Rotating the Curriculum
By Nina Wolgelenter (09/22/2010)

WASILLA, Alaska — It’s no secret that over the past decade the cost of heating fuel has increased dramatically — and nowhere has it been more of a challenge than in cash-strapped schools across the United States.

This cost increase has had some school districts to turning to “heat destratification” as a way of improving heating system efficiency while maintaining student comfort throughout the winter. The use of large diameter, low speed fans has proven to be an effective means in which to equalize air temperatures between floor and ceiling levels, contributing significantly to a decrease in the amount of fuel needed to heat the space, reducing energy bills by up to 30 percent.

Experts say that destratification of the air can have a significant impact on reducing the energy consumption of an HVAC system. The use of a single large diameter, low speed fan, for example, could reduce the heating fuel usage and increase the effectiveness of the ventilation system in the appropriate amount of space using only 75 watts.

With a 1,768-square-foot, 30-foot tall assembly area that gets south-facing sun, the Fred & Sara Machetanz Elementary School in Wasilla brought the element of air movement into its curriculum with the aid of a large fan circulating air throughout the unique multipurpose area. The 12-foot large diameter, low speed fan — powder coated yellow and designed appropriately enough by a company called Big Ass Fans, out of Lexington, Ky. — has aided in the thermal comfort of students and teachers.

“The fan helped improve the indoor environment of the building with a passive strategy of reversing the convection and getting our hot air off the ceiling back down to a floor,” says Jason Gamache, sustainability coordinator with McCool Carlson and Green, the architectural firm that designed the school, based in Anchorage. “This is the exact effect for which engineers designed the fan.”

It was the functional design of lean use of energy that ultimately got the school — located in a mountain valley in Alaska’s southern region only getting five hours of daylight on some days — LEED Silver certification from the U.S. Green Building Council.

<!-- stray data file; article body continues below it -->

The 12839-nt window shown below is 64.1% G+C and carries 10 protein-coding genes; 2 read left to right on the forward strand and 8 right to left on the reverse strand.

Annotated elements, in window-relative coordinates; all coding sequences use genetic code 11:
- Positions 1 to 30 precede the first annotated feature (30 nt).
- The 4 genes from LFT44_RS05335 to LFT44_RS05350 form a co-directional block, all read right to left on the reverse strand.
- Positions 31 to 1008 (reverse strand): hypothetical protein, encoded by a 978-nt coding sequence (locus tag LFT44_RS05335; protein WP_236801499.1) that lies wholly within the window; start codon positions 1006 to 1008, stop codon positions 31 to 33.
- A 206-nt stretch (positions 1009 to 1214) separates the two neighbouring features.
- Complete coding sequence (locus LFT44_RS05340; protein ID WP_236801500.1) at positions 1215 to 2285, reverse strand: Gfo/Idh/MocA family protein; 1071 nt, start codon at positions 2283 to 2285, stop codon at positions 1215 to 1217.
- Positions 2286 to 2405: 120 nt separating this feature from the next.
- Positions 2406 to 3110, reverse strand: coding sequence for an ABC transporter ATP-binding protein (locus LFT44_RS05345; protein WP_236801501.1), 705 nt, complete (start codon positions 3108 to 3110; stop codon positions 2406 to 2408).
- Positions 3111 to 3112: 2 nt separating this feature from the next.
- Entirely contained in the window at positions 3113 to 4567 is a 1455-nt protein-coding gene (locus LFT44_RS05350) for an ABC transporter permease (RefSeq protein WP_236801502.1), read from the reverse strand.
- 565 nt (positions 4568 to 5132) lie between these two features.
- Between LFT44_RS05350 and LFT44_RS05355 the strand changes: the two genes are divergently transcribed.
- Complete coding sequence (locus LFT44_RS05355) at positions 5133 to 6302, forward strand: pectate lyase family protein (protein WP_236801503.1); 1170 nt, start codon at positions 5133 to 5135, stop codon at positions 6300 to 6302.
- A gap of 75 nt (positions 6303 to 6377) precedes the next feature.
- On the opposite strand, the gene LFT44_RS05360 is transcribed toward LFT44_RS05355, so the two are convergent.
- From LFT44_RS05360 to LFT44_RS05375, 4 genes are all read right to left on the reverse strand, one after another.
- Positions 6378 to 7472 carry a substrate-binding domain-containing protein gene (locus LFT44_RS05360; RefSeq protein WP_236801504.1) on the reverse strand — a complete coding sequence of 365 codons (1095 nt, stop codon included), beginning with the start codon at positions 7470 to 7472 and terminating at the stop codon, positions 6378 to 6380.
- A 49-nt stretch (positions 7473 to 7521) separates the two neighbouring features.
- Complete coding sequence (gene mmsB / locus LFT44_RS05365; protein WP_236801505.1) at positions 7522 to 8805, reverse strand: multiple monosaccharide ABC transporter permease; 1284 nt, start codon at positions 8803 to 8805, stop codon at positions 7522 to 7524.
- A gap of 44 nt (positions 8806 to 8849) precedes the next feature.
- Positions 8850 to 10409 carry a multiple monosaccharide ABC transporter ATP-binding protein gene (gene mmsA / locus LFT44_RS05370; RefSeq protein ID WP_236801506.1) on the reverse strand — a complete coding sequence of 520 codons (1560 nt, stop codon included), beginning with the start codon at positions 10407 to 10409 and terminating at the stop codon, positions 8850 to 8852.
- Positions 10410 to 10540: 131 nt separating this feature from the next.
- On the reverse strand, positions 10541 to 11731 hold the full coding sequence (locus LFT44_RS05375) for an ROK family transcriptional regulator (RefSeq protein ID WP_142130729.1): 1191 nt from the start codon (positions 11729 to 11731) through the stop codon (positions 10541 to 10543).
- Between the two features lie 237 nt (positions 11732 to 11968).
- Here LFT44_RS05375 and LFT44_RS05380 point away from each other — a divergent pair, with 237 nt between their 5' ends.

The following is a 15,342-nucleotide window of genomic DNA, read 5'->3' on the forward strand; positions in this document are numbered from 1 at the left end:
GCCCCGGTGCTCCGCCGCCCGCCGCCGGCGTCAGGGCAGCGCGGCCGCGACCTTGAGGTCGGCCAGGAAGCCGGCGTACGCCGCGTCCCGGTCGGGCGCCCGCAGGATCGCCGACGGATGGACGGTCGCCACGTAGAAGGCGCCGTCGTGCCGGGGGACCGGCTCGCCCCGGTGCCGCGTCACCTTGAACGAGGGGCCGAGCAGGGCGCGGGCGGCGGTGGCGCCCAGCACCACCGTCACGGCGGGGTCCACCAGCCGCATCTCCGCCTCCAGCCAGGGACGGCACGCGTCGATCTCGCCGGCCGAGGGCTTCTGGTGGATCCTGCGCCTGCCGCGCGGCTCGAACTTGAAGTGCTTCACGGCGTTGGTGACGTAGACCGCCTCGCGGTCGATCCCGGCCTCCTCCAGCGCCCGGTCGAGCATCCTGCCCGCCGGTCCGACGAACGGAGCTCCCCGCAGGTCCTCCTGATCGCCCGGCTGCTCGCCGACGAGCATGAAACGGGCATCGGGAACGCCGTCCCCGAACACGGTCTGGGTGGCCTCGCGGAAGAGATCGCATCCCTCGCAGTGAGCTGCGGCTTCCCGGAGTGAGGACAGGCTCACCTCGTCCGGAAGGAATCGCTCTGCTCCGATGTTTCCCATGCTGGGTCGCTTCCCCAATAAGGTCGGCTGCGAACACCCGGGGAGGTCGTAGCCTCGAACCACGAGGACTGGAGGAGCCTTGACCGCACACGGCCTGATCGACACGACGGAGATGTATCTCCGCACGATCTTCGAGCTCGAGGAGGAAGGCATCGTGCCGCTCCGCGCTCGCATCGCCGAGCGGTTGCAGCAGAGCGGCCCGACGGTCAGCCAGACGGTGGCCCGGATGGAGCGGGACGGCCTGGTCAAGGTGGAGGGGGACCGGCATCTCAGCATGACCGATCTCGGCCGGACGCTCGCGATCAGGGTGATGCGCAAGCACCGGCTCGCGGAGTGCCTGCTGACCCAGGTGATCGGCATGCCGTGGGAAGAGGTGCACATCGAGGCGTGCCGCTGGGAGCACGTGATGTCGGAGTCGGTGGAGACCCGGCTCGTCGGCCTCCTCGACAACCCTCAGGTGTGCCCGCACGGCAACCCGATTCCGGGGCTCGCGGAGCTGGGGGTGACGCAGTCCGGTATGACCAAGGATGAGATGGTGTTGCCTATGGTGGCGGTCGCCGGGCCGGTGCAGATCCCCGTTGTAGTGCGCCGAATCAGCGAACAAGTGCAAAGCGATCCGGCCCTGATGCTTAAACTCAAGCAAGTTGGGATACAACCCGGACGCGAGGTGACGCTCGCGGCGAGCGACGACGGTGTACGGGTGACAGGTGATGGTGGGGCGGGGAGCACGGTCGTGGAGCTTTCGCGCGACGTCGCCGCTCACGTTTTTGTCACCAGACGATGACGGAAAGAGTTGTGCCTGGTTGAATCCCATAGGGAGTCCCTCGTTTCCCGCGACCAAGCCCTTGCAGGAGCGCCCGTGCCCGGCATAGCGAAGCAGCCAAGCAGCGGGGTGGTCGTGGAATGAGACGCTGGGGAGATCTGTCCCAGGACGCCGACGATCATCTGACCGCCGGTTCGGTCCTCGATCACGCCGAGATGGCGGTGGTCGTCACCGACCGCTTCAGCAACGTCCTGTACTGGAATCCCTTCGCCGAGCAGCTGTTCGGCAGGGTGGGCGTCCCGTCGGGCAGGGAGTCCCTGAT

In line with LEED certification requirements, says school Principal Thomas Lytle, the crux of the building “had to incorporate natural light and airflow.”

Large diameter, low speed fans also play a large role in improving indoor environmental quality by turning the air in the space over several times per hour ensuring good air distribution. Research conducted by the U.S. Environmental Protection Agency has shown that air quality within academic institutions is crucial to student’s overall achievement. A December 2000 EPA study entitled “IAQ Tools for Schools” found that student attendance “rose 5 percent after incorporating cost effective indoors air quality improvements.” The increased air circulation also helps inhibit mold growth while the gentle, quiet operation of the fan aids in student comfort, further contributing to a successful academic environment, according to the EPA.

Ranging in size from six to 24-feet in diameter, the principle of large diameter, low speed fans is to move large volumes of air resulting in uniform temperatures without incurring large gusts. Similar to aircraft wings, the winglets at the end of the patented airfoil design help eliminate wing-tip vortices that can induce drag and lower overall efficiency of the airfoils. Working with HVAC systems or on their own, these powerful fans use small horsepower motors to achieve the desired airflow. Maximum operating speed between 60-100 percent is used in the summer months to aid in the evaporative cooling process. In the winter months, fans can be slowed to aid with destratification.

Stratification occurs because hot air is less dense (lighter) than cold air. Since the hot air is lighter, it tends to rise leading to a significant temperature difference of 10 to 30 degrees Fahrenheit between the occupant/thermostat level and the ceiling. Most of this heat will eventually escape through the roof at a considerable expense resulting in wasted energy. 

By thoroughly mixing the air within the space, a reduced buildup of heat will occur at the ceiling, resulting in less thermal conduction through the walls and roof and more uniform temperatures throughout.

“Even though the thermostat set-point remains the same in the winter, the heating system does not have to work as hard to maintain the given set point,” says Christian Taber, applications engineer and LEED AP for Big Ass Fans. “By reducing the amount of heat escaping through the roof, it’s similar to turning the thermostat down five to seven degrees.”

Big Ass Fans

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